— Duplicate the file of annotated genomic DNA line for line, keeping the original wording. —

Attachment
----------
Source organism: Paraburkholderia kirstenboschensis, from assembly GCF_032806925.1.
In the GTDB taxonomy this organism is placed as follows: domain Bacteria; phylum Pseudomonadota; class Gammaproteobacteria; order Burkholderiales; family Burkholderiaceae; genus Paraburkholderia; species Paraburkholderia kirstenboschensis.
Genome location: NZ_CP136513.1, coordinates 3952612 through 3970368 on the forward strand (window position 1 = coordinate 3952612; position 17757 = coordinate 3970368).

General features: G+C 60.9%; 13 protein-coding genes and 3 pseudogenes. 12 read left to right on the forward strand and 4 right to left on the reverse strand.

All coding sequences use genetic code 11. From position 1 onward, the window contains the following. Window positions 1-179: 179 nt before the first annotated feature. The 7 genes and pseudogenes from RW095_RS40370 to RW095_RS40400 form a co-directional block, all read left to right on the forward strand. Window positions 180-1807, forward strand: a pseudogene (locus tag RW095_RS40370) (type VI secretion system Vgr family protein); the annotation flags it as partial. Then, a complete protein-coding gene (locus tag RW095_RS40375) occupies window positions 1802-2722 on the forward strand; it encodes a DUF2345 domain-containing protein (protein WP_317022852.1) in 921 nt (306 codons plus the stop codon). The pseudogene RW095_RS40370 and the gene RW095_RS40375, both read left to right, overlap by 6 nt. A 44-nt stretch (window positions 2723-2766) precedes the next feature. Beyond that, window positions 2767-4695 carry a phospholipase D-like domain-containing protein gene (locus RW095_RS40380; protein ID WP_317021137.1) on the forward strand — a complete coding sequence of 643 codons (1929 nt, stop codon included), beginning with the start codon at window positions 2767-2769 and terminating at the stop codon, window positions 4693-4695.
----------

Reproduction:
Source organism: Paraburkholderia kirstenboschensis, from assembly GCF_032806925.1.
In the GTDB taxonomy this organism is placed as follows: domain Bacteria; phylum Pseudomonadota; class Gammaproteobacteria; order Burkholderiales; family Burkholderiaceae; genus Paraburkholderia; species Paraburkholderia kirstenboschensis.
Genome location: NZ_CP136513.1, coordinates 3952612 through 3970368 on the forward strand (window position 1 = coordinate 3952612; position 17757 = coordinate 3970368).

General features: G+C 60.9%; 13 protein-coding genes and 3 pseudogenes. 12 read left to right on the forward strand and 4 right to left on the reverse strand.

All coding sequences use genetic code 11. From position 1 onward, the window contains the following. Window positions 1-179: 179 nt before the first annotated feature. The 7 genes and pseudogenes from RW095_RS40370 to RW095_RS40400 form a co-directional block, all read left to right on the forward strand. Window positions 180-1807, forward strand: a pseudogene (locus tag RW095_RS40370) (type VI secretion system Vgr family protein); the annotation flags it as partial. Then, a complete protein-coding gene (locus tag RW095_RS40375) occupies window positions 1802-2722 on the forward strand; it encodes a DUF2345 domain-containing protein (protein WP_317022852.1) in 921 nt (306 codons plus the stop codon). The pseudogene RW095_RS40370 and the gene RW095_RS40375, both read left to right, overlap by 6 nt. A 44-nt stretch (window positions 2723-2766) precedes the next feature. Beyond that, window positions 2767-4695 carry a phospholipase D-like domain-containing protein gene (locus RW095_RS40380; protein ID WP_317021137.1) on the forward strand — a complete coding sequence of 643 codons (1929 nt, stop codon included), beginning with the start codon at window positions 2767-2769 and terminating at the stop codon, window positions 4693-4695.